The most common first-generation model was the F-1 with a 6 ½-foot bed, followed by the F-2 and F-3 Express models with an 8-foot (2.4 m) bed.

1948-1952 Ford F-Series (Bonus-Built) model range
Model Description GVWR Body Style(s)
F-1 ½ ton 4,700 lb (2,132 kg) Pickup truck

Panel truck

F-2 ¾ ton 5,700 lb (2,585 kg)
F-3 ¾ ton (heavy duty) 6,800 lb (3,084 kg)

7,000 lb (3,175 kg) (parcel delivery)

7,800 lb (3,538 kg) (optional rear springs)

Pickup truck

Panel truck

Parcel delivery truck

F-4 1 ton

1¼ ton (optional)

7,500 lb (3,402 kg)

10,000 lb (4,536 kg)

Conventional (light-duty)
F-5 1½ ton 10,000–14,500 lb (4,536–6,577 kg) COE (C-Series)

Bus chassis (B-Series)

Conventional (medium-duty)

F-6 2 ton 14,000–16,000 lb (6,350–7,257 kg)
F-7 "Big Job" 17,000–19,000 lb (7,711–8,618 kg) Conventional (heavy-duty)
F-8 20,000–22,000 lb (9,072–9,979 kg)

Variation by Year:

1951 Ford F-series, showing the larger rear window
1949 Ford F-3, showing the smaller rear window
  • 1948: Feature a wider, longer, and taller cabs. Model designations for trucks were badged as F-1s. Heater only, No Defroster. Running boards curved over the frame and under the cab.
  • 1949: The most noticeable change on the 1949 trucks was the deletion of the red pinstripes on the silver-painted grille bars. Wheels were painted to match body color, rather than the previous black wheels. Defroster added as an option. Running boards trimmed at the frame for ease of replacement. Passenger Taillight became standard as well as Reflectors on both sides.
  • 1950: The standard three-speed shift was relocated from the floor to the steering column mid-year. Additionally, the bed lost its structural indents, becoming smooth-sided, and the tailgate chain brackets were now welded to the roll instead of inside it. These changes were kept through 51/52.
  • 1951: For 1951, the grille was restyled with a large horizontal bar, moving the headlights further apart, painted either ivory or argent, with either painted or chrome headlight trim; the hood trim was also redesigned. If specified, a V-8 emblem appeared on the front fascia above the grille opening. The truck underwent several revisions, with the cab receiving a larger rear window and updated door panels; for pickup trucks, the tailgate was redesigned, along with the introduction of a hardwood floor.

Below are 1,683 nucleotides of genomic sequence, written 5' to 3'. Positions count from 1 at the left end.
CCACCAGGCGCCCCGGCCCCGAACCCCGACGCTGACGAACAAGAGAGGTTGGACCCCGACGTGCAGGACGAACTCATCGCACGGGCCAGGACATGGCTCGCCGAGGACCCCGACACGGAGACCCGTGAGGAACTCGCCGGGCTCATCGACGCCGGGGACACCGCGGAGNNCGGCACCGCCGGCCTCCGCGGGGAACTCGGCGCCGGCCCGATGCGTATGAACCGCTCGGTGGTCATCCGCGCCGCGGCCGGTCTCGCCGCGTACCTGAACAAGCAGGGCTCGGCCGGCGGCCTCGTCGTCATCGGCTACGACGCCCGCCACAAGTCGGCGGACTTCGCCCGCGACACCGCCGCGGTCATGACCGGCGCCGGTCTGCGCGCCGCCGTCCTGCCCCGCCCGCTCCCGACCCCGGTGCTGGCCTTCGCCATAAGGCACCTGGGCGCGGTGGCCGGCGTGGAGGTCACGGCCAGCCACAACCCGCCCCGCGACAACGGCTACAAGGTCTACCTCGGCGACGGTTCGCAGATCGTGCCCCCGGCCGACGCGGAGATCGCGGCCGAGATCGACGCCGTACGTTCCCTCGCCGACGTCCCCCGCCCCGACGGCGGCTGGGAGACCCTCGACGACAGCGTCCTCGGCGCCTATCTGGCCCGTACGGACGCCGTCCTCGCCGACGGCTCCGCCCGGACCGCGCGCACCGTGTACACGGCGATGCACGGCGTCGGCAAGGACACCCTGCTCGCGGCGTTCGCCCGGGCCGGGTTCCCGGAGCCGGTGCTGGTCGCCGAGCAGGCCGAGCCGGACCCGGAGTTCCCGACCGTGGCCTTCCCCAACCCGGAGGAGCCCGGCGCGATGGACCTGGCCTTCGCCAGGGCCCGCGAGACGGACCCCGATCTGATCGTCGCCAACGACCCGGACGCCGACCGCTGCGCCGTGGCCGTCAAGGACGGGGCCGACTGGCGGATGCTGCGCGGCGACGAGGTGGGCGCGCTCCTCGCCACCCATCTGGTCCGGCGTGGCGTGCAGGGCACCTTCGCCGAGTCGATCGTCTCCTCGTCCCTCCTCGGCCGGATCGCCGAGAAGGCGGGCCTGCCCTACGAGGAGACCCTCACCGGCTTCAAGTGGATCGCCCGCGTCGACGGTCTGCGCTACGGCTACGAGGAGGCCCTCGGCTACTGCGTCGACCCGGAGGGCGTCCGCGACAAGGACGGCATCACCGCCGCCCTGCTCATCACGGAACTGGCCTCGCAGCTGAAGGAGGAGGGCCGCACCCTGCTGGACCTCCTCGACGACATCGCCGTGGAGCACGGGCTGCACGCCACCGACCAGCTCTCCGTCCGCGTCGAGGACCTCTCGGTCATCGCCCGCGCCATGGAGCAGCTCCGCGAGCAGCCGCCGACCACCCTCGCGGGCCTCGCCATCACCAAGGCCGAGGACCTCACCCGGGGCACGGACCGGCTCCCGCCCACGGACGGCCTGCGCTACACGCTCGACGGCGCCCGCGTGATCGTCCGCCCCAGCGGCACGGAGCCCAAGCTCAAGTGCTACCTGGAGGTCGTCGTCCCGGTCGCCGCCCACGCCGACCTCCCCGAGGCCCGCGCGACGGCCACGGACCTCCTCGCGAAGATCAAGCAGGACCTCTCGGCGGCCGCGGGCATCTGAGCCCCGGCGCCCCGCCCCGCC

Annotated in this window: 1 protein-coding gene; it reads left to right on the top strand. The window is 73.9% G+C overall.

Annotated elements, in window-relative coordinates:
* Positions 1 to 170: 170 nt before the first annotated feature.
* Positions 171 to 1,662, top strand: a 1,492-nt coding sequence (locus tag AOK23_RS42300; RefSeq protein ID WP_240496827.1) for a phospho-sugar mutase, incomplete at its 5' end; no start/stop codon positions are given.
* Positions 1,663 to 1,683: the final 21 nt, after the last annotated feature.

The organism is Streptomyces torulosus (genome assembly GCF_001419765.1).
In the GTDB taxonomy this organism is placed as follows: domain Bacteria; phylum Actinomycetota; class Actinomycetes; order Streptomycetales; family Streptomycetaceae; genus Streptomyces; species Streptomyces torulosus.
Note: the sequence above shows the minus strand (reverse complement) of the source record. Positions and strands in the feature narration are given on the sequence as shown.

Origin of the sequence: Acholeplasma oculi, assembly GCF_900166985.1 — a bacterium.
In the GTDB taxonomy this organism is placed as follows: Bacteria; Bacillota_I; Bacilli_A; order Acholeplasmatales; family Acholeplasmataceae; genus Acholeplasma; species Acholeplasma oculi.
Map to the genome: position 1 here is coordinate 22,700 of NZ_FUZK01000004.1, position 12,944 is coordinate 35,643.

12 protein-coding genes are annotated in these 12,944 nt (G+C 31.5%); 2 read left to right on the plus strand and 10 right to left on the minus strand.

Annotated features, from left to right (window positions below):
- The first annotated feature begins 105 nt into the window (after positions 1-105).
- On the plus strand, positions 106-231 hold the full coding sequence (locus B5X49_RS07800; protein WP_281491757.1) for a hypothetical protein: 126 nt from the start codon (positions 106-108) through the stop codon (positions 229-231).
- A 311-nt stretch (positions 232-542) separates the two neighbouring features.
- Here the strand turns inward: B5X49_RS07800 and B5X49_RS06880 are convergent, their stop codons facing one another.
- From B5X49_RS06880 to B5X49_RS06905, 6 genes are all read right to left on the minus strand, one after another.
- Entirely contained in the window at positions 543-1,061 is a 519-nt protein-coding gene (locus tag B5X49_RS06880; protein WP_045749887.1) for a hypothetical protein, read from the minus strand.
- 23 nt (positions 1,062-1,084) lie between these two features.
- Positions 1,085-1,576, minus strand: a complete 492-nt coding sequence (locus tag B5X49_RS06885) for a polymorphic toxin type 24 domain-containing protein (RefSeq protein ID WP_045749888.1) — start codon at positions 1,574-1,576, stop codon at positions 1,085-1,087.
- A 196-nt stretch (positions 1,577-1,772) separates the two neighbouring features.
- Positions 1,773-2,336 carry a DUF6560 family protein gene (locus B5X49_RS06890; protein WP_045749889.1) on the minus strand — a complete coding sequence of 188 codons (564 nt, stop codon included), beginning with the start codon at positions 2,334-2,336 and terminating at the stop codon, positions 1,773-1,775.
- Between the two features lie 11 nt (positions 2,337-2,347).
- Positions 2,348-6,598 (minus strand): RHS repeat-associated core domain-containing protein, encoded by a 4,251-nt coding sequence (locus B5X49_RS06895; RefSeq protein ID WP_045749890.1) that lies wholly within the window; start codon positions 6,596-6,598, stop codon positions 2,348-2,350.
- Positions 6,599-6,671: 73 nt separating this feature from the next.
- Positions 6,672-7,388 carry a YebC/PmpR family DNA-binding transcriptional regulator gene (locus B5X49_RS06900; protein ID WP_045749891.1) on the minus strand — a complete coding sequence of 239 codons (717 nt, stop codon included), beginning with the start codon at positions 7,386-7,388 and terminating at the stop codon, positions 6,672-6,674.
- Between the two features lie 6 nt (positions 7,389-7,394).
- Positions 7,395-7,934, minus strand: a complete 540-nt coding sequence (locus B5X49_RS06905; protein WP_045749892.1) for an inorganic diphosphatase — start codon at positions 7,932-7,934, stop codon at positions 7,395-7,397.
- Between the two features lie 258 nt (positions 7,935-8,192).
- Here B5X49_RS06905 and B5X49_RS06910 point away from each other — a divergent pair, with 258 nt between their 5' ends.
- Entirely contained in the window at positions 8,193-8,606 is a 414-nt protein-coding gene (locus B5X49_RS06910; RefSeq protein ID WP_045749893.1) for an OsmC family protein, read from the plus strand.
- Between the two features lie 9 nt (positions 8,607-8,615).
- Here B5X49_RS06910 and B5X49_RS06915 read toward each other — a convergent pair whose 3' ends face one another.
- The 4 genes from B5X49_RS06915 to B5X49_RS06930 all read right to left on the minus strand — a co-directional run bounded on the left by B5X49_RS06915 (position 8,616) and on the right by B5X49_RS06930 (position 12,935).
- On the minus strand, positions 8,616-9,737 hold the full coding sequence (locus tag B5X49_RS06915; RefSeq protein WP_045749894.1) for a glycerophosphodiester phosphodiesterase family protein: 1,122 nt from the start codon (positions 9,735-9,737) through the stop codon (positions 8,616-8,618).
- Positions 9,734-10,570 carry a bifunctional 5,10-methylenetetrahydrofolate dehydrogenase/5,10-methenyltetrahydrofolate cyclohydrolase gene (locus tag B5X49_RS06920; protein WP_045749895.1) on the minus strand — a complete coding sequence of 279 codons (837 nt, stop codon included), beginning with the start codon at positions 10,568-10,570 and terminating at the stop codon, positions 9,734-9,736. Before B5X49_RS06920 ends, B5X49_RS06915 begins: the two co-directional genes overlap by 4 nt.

• 1952: The builder's plate was attached to the inside of the glove box door. While predating a VIN, the information identified the series, model year, assembly plant and production sequence as well as paint code and rear axle gearing.



Engine Years Power Usage
226 cu in (3,700 cm3) Flathead 6 1948–51 95 hp (71 kW) at 3,300 rpm[3] F-1 through F-6
239 cu in (3,920 cm3) Flathead V8 1948–52 100 hp (75 kW) at 3,800 rpm F-1 through F-6
254 cu in (4,160 cm3) Flathead 6 1948–51 110 hp (82 kW) at 3,400 rpm F-6 only
337 cu in (5,520 cm3) Flathead V-8 1948–51 145 hp (108 kW) at 3,600 rpm F-7 and F-8
215 cu in (3,520 cm3) OHV Straight-6 1952–53 101 hp (75 kW)
279 cu in (4,570 cm3) Lincoln Y-block (EAL) 1952–55 145 hp (108 kW) at 3,800 rpm F-7 only
317 cu in (5,190 cm3) Lincoln Y-block (EAM) 1952–55 155 hp (116 kW) at 3,900 rpm F-8 only


All are manual.

  • 3-speed light-duty, F-1 only
  • 3-speed heavy-duty, F-1 through F-5
  • 4-speed (spur gear), F-1 through F-6
  • 4-speed Synchro-Silent, F-4 through F-6
  • 5-speed overdrive, F-7 and F-8
  • 5-speed direct drive, F-7 and F-8



  1. ^ Bunn 1998, p. 13.
  2. ^ a b Gunnell, John A. (1993). Standard Catalog of American Light-Duty Trucks. krause Publications. ISBN 0-87341-238-9.
  3. ^